DOBSON — While some county budget issues are still pending, commissioners did seem to agree on some points during a work session Thursday evening.
Possible tax increases for fire and school districts will have to wait until after Monday’s public hearings.
Other areas got a thumb’s up from all or a majority of the Board of Commissioners, including funding economic development in Elkin.
Early in Thursday’s meeting was an explanation from County Manager Chris Knopf about how his proposed budget would take almost $8 million out of reserves to balance the budget.
It’s really a wash, and the county isn’t expected to need any money out of reserves, he said.
First off, $1.6 million of that is money set aside for the Pike Electric building that is being converted into a central office for Mount Airy City Schools, he explained. This fund is already earmarked and can’t be used for anything else.
The other $6.29 million is just an accounting procedure necessary because of monies that haven’t come in yet.
A lot of counties don’t plan on collecting property taxes at a high rate, he told the board. They may budget on the idea of getting 95 percent paid on time. Surry did that for a while, but the average rate is so much higher that a while back the standard number was raised to 97 percent.
Even still, Finance Director Sarah Bowen added, Surry County actually collects more than 99 percent in the average year. So there is a 2-percent cushion between the estimated revenue and what will likely be received.
Sales tax revenue also is generally a conservative estimate, said Knopf. Once both taxes and other revenue streams are in, the numbers will go up. Also, he said the department heads are pretty frugal and tend not to spend their entire budgets. What they have left over will lower that figure, too.
The way he sees it, anything less than $6 million coming from reserves on paper is a wash.
So $6.29 million could be close.
One of the first things the board did Thursday was move one project’s funding to a different source, which freed up $250,000 from the general budget, which would have been nearly enough to get the budget down to that theoretical $6 million mark. However, before the night was over, almost all of that money was designated for other needs.
Commissioner Larry Phillips has long supported the idea of a shell building for Elkin on a site just north of Pittsburgh Glass Works.
For the sake of Dr. Gary Tilley, who was appointed to the board earlier this year, Chairman Eddie Harris explained that the idea is that both the city of Elkin and the county put up $250,000, with the developer funding the rest. When the building is done, and the property is eventually sold, the county will get its $250,000 back, there will be new jobs, and there will be added tax base.
The last time the county did a shell building project was in Mount Airy’s Piedmont Triad West Corporate Park near the intersection of U.S. 601 and I-74. Knopf said he wasn’t here then, but he believed it took three or three and a half years before the Harvest Bread Company moved in.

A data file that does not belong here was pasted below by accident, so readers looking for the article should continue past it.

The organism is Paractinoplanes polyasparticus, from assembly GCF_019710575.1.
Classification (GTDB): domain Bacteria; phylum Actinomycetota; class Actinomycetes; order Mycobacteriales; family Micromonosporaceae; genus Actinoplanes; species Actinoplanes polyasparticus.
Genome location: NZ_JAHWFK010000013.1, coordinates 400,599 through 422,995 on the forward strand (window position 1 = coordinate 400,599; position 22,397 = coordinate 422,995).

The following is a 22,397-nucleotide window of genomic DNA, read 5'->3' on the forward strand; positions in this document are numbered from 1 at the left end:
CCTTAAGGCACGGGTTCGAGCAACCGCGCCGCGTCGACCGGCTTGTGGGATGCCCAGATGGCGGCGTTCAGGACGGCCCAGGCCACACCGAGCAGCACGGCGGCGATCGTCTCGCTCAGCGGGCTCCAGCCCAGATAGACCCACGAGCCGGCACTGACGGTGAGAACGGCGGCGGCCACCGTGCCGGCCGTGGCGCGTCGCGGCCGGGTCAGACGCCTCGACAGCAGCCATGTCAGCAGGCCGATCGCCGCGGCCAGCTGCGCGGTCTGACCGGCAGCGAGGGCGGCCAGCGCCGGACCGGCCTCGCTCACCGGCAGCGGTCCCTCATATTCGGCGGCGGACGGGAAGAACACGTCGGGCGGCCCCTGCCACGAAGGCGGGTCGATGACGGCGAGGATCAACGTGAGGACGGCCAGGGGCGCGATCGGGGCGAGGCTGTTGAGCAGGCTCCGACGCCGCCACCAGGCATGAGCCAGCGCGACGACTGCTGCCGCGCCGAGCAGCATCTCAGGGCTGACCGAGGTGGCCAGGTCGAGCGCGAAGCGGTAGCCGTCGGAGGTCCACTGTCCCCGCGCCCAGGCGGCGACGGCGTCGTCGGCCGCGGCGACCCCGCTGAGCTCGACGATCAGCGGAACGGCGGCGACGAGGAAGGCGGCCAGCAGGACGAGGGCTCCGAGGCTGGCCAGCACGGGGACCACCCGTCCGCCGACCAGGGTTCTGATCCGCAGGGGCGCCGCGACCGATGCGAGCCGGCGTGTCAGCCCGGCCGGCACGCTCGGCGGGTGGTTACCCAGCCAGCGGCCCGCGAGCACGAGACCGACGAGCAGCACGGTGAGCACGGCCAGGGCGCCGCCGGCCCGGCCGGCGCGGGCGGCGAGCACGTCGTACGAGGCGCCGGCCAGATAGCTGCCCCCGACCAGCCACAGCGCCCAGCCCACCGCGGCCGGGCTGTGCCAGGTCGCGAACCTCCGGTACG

Phillips said he would be fine with having to wait a few years for the return on investment it would bring.
“It’s the cleanest, straight-up deal I’ve seen,” said Phillips. He said he doesn’t think it will take that long, either, since Todd Tucker, of the Surry County Economic Development Partnership, told him he has been getting calls from potential clients about ready locations.
Commissioner Larry Johnson said he is in favor of the building, but doesn’t want to raise taxes to do it. What about the economic development fund?
Bowen said sharing the cost of this building from that fund would be really tight, but she thinks the county could pull it off.
Harris said that if the county ever sells the Fibrowatt property, then the money from that should be used to replenish the economic development fund.
“We still have that?” asked a surprised Tilley, referring to land in Elkin that in 2009-10 was considered for a poultry waste incinerator until public outcry turned officials against the idea.
Commissioner Van Tucker said he isn’t generally in favor of the philosophy of setting up shell buildings; if they were such a great idea, private investors would be installing them all over the country. However, he does like the idea of boosting the tax base, as well as creating new jobs.
Still, Tucker said he recently paid a visit to Pittsburgh Glass Works and found that the buiness is thriving right now and has added a couple of new lines. The company has enough work to expand, but may be concerned that there aren’t enough qualified applicants to fill a bunch of new technical positions, he added.
Before pulling the trigger on erecting some new structure, maybe the county and the EDP should have some conversations with Pittsburgh Glass Works about a possible expansion, he suggested. The county might not need to do a shell building if Pittsburgh wants it, or if it does, maybe the company will want a shell building done a certain way.
Just because the board sets some money aside for a possible shell building doesn’t mean it has to be spent, noted Knopf.
After further talk, the board agreed to reach out to Pittsburgh Glass Works, but also to put aside $250,000 from the economic development fund in case the shell building project goes forward.
Reach Jeff at 415-4692.